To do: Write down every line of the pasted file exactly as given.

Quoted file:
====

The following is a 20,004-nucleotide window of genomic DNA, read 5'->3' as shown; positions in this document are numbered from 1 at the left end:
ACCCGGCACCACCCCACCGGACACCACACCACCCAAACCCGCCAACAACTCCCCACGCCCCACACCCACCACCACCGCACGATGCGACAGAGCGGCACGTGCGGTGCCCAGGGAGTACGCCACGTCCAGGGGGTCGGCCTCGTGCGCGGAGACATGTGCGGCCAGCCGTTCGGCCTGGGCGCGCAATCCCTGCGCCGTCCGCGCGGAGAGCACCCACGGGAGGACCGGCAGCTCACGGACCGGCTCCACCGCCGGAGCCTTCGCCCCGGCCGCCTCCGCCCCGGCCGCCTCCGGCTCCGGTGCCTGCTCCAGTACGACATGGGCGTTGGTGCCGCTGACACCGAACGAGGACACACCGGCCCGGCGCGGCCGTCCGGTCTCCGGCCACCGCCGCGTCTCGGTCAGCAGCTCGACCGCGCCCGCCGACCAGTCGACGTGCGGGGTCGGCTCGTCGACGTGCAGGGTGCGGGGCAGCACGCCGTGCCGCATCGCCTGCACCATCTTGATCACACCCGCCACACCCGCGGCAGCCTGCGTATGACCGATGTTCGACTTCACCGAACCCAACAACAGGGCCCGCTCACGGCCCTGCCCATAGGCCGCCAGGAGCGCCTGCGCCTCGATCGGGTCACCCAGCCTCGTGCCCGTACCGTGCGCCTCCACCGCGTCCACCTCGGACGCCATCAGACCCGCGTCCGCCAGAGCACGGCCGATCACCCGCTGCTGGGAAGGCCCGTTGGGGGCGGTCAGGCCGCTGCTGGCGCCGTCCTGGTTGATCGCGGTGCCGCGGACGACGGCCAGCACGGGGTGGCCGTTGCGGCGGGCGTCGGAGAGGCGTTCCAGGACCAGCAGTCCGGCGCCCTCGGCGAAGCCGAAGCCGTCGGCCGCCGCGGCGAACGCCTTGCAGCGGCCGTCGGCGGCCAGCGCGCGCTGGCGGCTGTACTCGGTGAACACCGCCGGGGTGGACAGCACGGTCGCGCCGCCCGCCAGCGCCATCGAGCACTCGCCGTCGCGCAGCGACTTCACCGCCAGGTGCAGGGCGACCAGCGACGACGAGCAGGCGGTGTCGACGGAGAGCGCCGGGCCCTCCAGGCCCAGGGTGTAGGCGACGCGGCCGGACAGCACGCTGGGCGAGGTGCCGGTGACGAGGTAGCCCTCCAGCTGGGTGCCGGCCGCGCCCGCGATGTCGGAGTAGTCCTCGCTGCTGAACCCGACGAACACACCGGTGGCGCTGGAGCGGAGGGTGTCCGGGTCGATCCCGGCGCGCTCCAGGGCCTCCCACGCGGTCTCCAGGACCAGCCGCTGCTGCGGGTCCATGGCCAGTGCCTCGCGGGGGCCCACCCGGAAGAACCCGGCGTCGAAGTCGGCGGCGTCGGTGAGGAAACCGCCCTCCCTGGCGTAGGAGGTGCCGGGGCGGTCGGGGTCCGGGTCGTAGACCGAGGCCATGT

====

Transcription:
The following is a 20,004-nucleotide window of genomic DNA, read 5'->3' as shown; positions in this document are numbered from 1 at the left end:
ACCCGGCACCACCCCACCGGACACCACACCACCCAAACCCGCCAACAACTCCCCACGCCCCACACCCACCACCACCGCACGATGCGACAGAGCGGCACGTGCGGTGCCCAGGGAGTACGCCACGTCCAGGGGGTCGGCCTCGTGCGCGGAGACATGTGCGGCCAGCCGTTCGGCCTGGGCGCGCAATCCCTGCGCCGTCCGCGCGGAGAGCACCCACGGGAGGACCGGCAGCTCACGGACCGGCTCCACCGCCGGAGCCTTCGCCCCGGCCGCCTCCGCCCCGGCCGCCTCCGGCTCCGGTGCCTGCTCCAGTACGACATGGGCGTTGGTGCCGCTGACACCGAACGAGGACACACCGGCCCGGCGCGGCCGTCCGGTCTCCGGCCACCGCCGCGTCTCGGTCAGCAGCTCGACCGCGCCCGCCGACCAGTCGACGTGCGGGGTCGGCTCGTCGACGTGCAGGGTGCGGGGCAGCACGCCGTGCCGCATCGCCTGCACCATCTTGATCACACCCGCCACACCCGCGGCAGCCTGCGTATGACCGATGTTCGACTTCACCGAACCCAACAACAGGGCCCGCTCACGGCCCTGCCCATAGGCCGCCAGGAGCGCCTGCGCCTCGATCGGGTCACCCAGCCTCGTGCCCGTACCGTGCGCCTCCACCGCGTCCACCTCGGACGCCATCAGACCCGCGTCCGCCAGAGCACGGCCGATCACCCGCTGCTGGGAAGGCCCGTTGGGGGCGGTCAGGCCGCTGCTGGCGCCGTCCTGGTTGATCGCGGTGCCGCGGACGACGGCCAGCACGGGGTGGCCGTTGCGGCGGGCGTCGGAGAGGCGTTCCAGGACCAGCAGTCCGGCGCCCTCGGCGAAGCCGAAGCCGTCGGCCGCCGCGGCGAACGCCTTGCAGCGGCCGTCGGCGGCCAGCGCGCGCTGGCGGCTGTACTCGGTGAACACCGCCGGGGTGGACAGCACGGTCGCGCCGCCCGCCAGCGCCATCGAGCACTCGCCGTCGCGCAGCGACTTCACCGCCAGGTGCAGGGCGACCAGCGACGACGAGCAGGCGGTGTCGACGGAGAGCGCCGGGCCCTCCAGGCCCAGGGTGTAGGCGACGCGGCCGGACAGCACGCTGGGCGAGGTGCCGGTGACGAGGTAGCCCTCCAGCTGGGTGCCGGCCGCGCCCGCGATGTCGGAGTAGTCCTCGCTGCTGAACCCGACGAACACACCGGTGGCGCTGGAGCGGAGGGTGTCCGGGTCGATCCCGGCGCGCTCCAGGGCCTCCCACGCGGTCTCCAGGACCAGCCGCTGCTGCGGGTCCATGGCCAGTGCCTCGCGGGGGCCCACCCGGAAGAACCCGGCGTCGAAGTCGGCGGCGTCGGTGAGGAAACCGCCCTCCCTGGCGTAGGAGGTGCCGGGGCGGTCGGGGTCCGGGTCGTAGACCGAGGCCATGT